Sunday 21st January 2018,
The Transcript

OWU community discusses racial incidents on campus

By Spenser Hickey
Assistant Copy Editor

On his first day of teaching at OWU in 1989, Professor Emmanuel Twesigye, an Anglican from Uganda, found a swastika chalked onto the outside door to his office.

It was one of several experiences with racism he shared after his Jan. 21 lecture on Martin Luther King’s dream of racial harmony and its connection to the second inauguration of President Barack Obama.

The most severe incidents mentioned by Twesigye and University Chaplain Jon Powers included the burning of a cross on campus in 1988, harassment of international students during the First Gulf War and what Powers considered a racially-motivated fight between white and African-American students in 2004.

In 1988, Powers’s first year as chaplain, a cross belonging to Sigma Chi was stolen, placed on the lawn in front of Slocum Hall and burned.

While the act may have only been motivated by inter-fraternity rivalry, the message it sent to the African-American community was clear. The burning cross was used by the Klu Klux Klan to show their presence, particularly during the Civil Rights Movement, and seeing it on campus caused fear and outrage, Powers said.

A letter to the editor from “concerned African-American students” following the incident said that their dreams for a unified campus “were shattered.”

After the first Gulf War began in 1991, Powers said Pakistani students had bottles thrown at them as they walked down Sandusky Street and were harassed with shouts such as, “Go home, sand n***er.”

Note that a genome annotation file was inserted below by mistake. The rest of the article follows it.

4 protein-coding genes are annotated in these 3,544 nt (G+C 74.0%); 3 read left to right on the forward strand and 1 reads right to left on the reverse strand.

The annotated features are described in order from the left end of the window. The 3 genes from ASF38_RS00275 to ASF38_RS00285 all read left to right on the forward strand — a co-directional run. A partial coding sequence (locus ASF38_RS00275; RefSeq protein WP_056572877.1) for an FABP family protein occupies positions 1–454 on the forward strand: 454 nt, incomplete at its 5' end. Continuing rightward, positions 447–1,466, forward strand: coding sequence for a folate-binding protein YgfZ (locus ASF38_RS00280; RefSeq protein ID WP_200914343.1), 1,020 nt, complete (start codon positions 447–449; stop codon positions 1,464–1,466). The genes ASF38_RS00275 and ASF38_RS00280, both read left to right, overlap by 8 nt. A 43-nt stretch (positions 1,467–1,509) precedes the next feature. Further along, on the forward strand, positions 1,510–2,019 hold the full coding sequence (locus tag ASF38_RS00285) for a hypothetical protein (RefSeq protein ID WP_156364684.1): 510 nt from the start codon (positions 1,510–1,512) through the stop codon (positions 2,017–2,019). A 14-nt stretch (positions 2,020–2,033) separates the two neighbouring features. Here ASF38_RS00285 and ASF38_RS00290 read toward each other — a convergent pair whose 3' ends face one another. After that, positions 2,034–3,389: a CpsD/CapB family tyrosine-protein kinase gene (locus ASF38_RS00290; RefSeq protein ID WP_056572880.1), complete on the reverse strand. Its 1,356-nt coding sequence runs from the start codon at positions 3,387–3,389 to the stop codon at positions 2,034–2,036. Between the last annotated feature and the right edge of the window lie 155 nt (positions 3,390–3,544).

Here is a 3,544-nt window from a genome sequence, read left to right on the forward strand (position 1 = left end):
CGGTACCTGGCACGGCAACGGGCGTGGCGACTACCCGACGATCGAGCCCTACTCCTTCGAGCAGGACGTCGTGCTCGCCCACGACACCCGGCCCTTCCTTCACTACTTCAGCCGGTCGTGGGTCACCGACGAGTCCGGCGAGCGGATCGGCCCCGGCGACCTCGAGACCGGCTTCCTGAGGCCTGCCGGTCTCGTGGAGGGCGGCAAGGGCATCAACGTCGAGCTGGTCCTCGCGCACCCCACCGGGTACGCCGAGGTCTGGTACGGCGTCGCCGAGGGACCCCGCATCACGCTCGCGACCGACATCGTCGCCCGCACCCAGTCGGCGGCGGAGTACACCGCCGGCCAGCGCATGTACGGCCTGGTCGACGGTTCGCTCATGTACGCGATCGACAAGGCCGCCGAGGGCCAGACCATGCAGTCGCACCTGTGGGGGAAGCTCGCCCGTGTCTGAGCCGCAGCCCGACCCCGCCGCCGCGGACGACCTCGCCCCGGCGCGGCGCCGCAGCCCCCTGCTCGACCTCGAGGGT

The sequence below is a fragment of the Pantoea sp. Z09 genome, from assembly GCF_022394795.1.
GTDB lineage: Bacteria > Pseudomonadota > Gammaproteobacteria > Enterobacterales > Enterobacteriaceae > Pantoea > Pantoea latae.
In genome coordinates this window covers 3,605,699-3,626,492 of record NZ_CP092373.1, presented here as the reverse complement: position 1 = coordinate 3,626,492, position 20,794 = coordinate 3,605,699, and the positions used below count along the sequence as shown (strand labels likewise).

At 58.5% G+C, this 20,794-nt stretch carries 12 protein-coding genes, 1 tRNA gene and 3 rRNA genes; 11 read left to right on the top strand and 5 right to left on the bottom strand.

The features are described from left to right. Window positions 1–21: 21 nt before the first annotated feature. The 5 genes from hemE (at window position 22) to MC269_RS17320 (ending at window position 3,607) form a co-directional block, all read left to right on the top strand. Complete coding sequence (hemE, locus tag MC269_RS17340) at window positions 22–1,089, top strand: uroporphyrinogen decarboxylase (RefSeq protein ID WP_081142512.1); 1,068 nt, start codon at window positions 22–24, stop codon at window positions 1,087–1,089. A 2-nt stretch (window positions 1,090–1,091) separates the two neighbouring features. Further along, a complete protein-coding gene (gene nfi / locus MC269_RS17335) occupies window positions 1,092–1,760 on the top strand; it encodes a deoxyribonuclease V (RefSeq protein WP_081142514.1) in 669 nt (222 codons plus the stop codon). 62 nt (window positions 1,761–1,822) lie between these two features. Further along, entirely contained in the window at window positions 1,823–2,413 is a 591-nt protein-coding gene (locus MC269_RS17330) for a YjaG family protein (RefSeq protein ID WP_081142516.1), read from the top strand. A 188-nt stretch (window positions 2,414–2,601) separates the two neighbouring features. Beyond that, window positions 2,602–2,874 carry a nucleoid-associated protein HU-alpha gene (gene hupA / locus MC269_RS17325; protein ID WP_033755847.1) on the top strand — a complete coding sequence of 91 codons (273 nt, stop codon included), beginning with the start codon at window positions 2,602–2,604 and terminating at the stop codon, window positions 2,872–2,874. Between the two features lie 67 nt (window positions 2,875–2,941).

Powers said he didn’t know who was responsible for the harassment, but believed it to be Delaware residents, not OWU students.

A 1991 Transcript article mentioned the verbal harassment, but not whether bottles were thrown.

Shahzad Khan, then-president of Horizons International, and Ann Quillen, the director of Foreign Student Services, said in the article that seven or eight students had been victims of verbal harassment. Mughees Minhas, the prayer leader for Tauheed at the time, was quoted saying he’d heard a girl was apparently harassed by “a townie.”

The events leading up to a violent altercation Powers described as “a fist fight” outside the House of Black Culture in 2004, and what role racism may have played in them, were disputed by the two sides.

Jeff Van Schaick, a witness to the fight–which involved three of his fraternity brothers –said race played no role.
Tommy Gunn, an African-American Columbus State University student visiting OWU at the time, said that the incident was “racially motivated, 100 percent.”

Cliff Williams, president of the Student Union on Black Awareness (SUBA), said the white Sigma Alpha Epsilon members used racial epithets toward him and Gunn.

Several months after the incident, two of the three white students involved in the altercation were disciplined by a university judiciary. An appeals board reduced the punishments, prompting SUBA to distribute fliers in protest.
The next day, a member of Sigma Alpha Epsilon threatened to burn down the House of Black Culture and was arrested and later convicted of “aggravated menacing” by the Delaware Police Department on a menacing charge, which he was later convicted of.